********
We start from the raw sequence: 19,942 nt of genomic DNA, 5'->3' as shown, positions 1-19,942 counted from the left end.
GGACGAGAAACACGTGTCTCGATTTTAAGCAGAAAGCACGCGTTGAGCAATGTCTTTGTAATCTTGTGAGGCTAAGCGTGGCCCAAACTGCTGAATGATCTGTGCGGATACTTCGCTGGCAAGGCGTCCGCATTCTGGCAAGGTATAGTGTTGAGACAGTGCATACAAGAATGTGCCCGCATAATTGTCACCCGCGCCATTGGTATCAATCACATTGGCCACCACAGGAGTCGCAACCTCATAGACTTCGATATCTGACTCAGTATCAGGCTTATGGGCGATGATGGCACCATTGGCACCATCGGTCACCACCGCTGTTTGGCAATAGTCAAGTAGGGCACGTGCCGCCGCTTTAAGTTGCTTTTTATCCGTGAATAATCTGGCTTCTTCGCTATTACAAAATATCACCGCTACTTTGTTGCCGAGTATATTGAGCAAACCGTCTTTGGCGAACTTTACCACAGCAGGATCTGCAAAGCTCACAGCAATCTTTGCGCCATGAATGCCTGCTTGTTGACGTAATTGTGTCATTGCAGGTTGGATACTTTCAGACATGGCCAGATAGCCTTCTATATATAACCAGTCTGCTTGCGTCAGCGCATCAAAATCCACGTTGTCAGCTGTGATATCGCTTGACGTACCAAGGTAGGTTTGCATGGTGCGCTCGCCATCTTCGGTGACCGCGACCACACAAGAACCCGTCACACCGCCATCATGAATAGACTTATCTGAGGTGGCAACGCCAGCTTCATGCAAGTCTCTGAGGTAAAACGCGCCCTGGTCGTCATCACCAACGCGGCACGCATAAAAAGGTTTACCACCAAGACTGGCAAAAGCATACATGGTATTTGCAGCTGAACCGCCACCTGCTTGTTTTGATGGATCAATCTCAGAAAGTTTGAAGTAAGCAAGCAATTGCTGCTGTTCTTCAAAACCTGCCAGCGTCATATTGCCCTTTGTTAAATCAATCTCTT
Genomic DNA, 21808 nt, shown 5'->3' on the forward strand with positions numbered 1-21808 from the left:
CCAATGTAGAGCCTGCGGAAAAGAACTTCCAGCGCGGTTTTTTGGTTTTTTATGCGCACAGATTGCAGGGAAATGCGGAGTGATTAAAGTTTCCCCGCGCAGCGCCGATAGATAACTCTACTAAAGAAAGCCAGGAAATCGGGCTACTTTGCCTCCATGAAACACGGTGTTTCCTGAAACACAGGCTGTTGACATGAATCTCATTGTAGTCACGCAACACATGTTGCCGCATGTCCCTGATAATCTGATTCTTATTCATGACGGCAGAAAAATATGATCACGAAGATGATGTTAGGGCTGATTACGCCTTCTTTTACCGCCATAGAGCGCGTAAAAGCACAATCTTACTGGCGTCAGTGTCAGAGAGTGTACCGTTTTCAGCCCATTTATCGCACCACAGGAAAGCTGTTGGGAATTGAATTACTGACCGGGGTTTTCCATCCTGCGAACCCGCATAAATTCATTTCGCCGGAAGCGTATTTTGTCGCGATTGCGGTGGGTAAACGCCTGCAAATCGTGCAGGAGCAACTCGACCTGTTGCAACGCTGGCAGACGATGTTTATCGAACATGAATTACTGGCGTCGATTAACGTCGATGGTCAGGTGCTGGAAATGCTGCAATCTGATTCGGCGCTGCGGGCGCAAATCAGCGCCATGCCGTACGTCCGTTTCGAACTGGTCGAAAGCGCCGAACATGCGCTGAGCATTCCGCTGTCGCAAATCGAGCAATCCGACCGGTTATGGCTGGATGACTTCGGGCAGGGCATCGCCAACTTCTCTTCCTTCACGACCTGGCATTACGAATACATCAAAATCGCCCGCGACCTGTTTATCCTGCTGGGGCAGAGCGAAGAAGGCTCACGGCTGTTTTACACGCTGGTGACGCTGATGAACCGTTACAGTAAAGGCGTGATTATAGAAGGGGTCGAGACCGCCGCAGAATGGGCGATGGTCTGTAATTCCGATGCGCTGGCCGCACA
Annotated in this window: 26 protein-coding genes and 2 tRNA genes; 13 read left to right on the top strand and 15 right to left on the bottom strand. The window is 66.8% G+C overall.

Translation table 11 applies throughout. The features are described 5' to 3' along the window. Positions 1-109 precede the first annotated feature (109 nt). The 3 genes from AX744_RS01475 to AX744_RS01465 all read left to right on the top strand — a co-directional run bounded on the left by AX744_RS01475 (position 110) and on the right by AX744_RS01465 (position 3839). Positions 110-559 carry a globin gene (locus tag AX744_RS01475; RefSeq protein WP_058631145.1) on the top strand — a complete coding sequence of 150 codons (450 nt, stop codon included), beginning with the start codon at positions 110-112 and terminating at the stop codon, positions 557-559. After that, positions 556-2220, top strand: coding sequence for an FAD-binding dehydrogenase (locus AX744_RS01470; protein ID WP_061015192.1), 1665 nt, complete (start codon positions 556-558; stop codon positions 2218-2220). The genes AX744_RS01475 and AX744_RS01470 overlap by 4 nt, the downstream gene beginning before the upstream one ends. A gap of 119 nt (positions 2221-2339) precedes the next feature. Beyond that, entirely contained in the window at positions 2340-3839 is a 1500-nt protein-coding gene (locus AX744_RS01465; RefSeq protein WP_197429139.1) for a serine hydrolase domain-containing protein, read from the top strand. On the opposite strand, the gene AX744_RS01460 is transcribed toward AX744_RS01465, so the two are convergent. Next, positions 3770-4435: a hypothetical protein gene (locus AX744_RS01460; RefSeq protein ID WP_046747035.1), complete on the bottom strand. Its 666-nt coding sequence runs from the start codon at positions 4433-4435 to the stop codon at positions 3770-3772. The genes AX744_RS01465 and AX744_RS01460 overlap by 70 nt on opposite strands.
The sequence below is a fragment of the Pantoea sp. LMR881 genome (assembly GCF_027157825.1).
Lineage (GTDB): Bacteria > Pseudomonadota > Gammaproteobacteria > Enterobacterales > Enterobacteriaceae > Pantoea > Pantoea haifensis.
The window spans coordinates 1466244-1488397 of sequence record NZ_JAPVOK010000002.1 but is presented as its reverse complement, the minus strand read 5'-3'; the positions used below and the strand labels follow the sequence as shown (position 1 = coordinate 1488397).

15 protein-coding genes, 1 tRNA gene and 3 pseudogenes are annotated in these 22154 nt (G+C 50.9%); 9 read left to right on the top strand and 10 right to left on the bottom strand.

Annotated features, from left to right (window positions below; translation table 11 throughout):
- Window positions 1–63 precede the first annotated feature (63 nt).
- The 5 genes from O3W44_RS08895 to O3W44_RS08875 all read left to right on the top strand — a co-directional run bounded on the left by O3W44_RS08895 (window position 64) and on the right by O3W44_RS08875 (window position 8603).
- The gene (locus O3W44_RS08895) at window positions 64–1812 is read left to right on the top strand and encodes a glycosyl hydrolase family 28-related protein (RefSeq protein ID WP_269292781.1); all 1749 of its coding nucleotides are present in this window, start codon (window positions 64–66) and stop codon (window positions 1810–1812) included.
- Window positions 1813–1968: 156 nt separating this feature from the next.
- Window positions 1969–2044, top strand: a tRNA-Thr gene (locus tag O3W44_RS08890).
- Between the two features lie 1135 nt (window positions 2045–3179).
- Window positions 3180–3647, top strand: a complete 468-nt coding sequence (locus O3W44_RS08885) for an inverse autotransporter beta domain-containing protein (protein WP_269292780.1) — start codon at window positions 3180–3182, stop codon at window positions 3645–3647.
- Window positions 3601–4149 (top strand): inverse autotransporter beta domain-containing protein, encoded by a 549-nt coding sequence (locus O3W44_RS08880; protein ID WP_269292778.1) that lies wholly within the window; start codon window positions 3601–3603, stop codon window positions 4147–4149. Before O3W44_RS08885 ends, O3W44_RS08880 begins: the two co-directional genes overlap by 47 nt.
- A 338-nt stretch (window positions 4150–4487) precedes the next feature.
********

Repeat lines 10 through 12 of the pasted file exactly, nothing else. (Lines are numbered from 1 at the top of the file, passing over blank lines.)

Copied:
15 protein-coding genes, 1 tRNA gene and 3 pseudogenes are annotated in these 22154 nt (G+C 50.9%); 9 read left to right on the top strand and 10 right to left on the bottom strand.

Annotated features, from left to right (window positions below; translation table 11 throughout):
- Window positions 1–63 precede the first annotated feature (63 nt).